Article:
July 30, 2013

New research advances from Alzheimer's Association conference

BOSTON — New studies reported at the Alzheimer’s Association International Conference 2013 in Boston cover the spectrum of Alzheimer’s disease and dementia research, including novel treatment and prevention strategies, possible new risk factors, advances in early detection and diagnosis, and an updated model of disease progression.

The Alzheimer’s Association International Conference is the premier annual forum for presentation and discussion of the latest Alzheimer’s and dementia research. Celebrating 25 years of progress while shaping the future of dementia science, AAIC 2013 brought together nearly 5,000 leading experts and researchers from 66 countries around the world, and featured more than 1,800 scientific presentations.

Potential Alzheimer’s disease risk factors

Most kinds of cancer associated with decreased risk of Alzheimer’s; Chemotherapy adds additional decrease in Alzheimer’s risk

A study of the health records 3.5 million U.S. veterans indicated that most kinds of cancer are associated with a significantly decreased risk of Alzheimer’s disease. Results suggested that chemotherapy treatment for almost all of those cancers conferred an additional decrease in Alzheimer’s risk. The researchers found no association between cancer history and reduced risk of any other typical age-related health outcome; in fact, most cancer survivors were found to be at increased risk for non-Alzheimer’s dementia. The scientists concluded that the findings indicate that the protective relationship between most cancers and Alzheimer’s disease is not explained simply by increased mortality among cancer patients. More research is needed to determine the cause(s) of the reduced risk, and therefore identify potential new therapeutic avenues for Alzheimer’s.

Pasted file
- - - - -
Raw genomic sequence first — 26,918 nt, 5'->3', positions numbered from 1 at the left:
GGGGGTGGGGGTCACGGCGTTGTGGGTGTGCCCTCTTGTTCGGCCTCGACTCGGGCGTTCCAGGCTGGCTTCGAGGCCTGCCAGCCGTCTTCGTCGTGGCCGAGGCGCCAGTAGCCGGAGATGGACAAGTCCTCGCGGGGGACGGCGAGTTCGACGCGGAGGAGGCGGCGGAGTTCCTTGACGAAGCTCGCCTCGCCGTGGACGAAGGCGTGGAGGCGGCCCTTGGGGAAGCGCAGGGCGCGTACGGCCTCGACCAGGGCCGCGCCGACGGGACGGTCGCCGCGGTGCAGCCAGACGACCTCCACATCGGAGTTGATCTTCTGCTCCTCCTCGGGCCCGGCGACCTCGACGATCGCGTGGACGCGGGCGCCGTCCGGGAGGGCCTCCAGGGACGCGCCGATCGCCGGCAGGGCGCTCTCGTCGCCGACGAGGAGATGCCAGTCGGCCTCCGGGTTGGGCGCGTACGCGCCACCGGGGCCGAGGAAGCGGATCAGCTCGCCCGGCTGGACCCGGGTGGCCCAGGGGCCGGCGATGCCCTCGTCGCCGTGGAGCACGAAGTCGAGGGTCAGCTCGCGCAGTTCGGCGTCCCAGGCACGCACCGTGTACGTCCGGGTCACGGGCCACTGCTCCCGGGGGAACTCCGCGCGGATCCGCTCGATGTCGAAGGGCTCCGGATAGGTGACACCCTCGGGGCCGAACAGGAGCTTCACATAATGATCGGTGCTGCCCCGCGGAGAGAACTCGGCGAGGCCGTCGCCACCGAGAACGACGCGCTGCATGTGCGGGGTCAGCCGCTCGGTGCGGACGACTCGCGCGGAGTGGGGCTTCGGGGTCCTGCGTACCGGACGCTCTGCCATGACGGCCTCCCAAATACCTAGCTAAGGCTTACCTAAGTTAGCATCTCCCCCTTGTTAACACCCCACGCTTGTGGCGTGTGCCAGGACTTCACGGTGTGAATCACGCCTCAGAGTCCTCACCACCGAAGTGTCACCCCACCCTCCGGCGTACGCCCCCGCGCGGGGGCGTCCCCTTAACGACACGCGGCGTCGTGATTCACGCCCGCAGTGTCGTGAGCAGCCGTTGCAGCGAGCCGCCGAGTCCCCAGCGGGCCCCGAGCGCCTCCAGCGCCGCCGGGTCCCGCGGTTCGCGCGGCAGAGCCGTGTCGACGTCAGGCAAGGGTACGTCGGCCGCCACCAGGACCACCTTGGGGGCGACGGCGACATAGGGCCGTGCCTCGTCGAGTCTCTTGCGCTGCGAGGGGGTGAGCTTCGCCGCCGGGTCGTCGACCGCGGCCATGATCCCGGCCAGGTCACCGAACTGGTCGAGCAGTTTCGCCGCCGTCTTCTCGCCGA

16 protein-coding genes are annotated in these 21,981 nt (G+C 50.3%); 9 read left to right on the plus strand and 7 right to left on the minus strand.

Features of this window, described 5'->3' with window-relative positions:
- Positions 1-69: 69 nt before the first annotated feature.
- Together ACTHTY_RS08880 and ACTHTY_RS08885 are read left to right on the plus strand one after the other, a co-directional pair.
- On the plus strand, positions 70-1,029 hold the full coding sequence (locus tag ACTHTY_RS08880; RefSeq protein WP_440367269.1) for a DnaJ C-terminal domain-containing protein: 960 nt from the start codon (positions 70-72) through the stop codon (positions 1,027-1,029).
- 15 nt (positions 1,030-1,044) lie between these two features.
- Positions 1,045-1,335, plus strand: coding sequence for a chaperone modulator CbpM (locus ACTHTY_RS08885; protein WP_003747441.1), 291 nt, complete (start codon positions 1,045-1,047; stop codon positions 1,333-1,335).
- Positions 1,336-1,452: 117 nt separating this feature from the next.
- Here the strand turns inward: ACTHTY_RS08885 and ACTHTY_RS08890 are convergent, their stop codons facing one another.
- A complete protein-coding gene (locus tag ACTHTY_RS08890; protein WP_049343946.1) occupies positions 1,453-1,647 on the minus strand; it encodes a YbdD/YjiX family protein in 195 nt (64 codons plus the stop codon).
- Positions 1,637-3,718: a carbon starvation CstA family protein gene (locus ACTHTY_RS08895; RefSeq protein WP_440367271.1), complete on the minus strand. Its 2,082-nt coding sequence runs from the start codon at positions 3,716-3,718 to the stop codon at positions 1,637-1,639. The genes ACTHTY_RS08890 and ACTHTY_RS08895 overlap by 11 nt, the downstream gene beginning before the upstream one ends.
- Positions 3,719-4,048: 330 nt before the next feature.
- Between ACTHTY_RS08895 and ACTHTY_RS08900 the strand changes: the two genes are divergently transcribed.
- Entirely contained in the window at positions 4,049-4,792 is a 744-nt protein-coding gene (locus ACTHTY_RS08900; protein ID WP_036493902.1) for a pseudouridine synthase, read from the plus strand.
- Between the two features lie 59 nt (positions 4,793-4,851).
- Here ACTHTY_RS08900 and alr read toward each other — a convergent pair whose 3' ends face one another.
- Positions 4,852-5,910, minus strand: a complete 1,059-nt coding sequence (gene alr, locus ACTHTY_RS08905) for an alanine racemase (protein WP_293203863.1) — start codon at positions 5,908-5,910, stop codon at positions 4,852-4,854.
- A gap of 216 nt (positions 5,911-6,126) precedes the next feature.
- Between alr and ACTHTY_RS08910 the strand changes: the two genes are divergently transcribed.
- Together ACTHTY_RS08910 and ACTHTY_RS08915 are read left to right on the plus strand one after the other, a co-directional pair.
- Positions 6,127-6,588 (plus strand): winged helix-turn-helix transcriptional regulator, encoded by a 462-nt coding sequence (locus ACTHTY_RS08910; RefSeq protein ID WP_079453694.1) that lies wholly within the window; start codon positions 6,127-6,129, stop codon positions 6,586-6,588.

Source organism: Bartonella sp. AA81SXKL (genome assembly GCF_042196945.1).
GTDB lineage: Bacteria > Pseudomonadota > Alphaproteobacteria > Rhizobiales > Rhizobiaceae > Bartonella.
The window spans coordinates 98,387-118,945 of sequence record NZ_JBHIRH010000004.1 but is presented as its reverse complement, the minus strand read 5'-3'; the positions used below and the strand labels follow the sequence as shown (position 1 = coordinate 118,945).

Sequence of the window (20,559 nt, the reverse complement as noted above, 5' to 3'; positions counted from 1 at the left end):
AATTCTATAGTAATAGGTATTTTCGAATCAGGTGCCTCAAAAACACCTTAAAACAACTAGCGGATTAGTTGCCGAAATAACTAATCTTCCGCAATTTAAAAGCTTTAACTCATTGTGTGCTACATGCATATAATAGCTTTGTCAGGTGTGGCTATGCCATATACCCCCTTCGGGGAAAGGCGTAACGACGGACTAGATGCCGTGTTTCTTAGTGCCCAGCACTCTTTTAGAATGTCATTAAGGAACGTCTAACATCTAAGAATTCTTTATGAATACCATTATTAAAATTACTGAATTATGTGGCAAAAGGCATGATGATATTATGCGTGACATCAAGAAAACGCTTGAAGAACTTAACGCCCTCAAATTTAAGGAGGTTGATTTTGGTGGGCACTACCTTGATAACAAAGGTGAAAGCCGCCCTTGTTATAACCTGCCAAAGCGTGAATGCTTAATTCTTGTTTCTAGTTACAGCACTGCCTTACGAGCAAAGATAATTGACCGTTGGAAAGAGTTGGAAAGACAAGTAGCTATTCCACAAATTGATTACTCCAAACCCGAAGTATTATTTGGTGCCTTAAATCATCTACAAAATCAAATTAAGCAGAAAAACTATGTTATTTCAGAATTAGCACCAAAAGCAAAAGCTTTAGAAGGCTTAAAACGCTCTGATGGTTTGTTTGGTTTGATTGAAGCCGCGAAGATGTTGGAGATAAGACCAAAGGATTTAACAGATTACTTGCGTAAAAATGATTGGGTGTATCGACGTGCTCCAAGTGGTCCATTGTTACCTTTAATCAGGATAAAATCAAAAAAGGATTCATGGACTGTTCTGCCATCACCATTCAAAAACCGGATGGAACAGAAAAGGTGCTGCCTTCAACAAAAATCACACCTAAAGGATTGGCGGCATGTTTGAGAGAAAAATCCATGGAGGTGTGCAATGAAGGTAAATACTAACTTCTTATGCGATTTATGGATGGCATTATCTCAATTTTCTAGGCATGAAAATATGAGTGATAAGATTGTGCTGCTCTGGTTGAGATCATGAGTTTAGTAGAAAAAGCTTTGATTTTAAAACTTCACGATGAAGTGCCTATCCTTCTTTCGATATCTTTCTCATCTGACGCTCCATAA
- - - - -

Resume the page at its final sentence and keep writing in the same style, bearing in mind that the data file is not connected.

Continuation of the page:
Diabetes drug associated with reduced risk of dementia

Type 2 diabetes may double the risk of dementia. However, in a study of nearly 15,000 type 2 diabetes patients age 55 and older, patients who started on metformin, an insulin sensitizer, had a significantly reduced risk of developing dementia compared with patients who started other standard diabetes therapies. Trials are currently under way to evaluate metformin as a potential therapy for dementia and mild cognitive impairment.

Older age at retirement is associated with a reduced risk of dementia

An analysis of health and insurance records of more than 429,000 self-employed workers in France found that retirement at older age is associated with a reduced risk of dementia, with a lower risk for each added year of working longer. The researchers suggested that professional activity may contribute to higher levels of intellectual stimulation and mental engagement, which may be protective against dementia, though more research is needed in this area.

Socioeconomic factors may explain higher Alzheimer’s risk in African-Americans

In the United States, older African-Americans are about twice as likely to have Alzheimer’s and other dementias as older whites. But in a study of 3,075 black and white elders who were free of dementia at the beginning of the study, the risk difference was no longer statistically significant after researchers adjusted for socioeconomic factors including education level, literacy, income and financial adequacy. The authors urged that future studies investigating racial and ethnic dementia risk disparities should take a broad range of socioeconomic factors into account.

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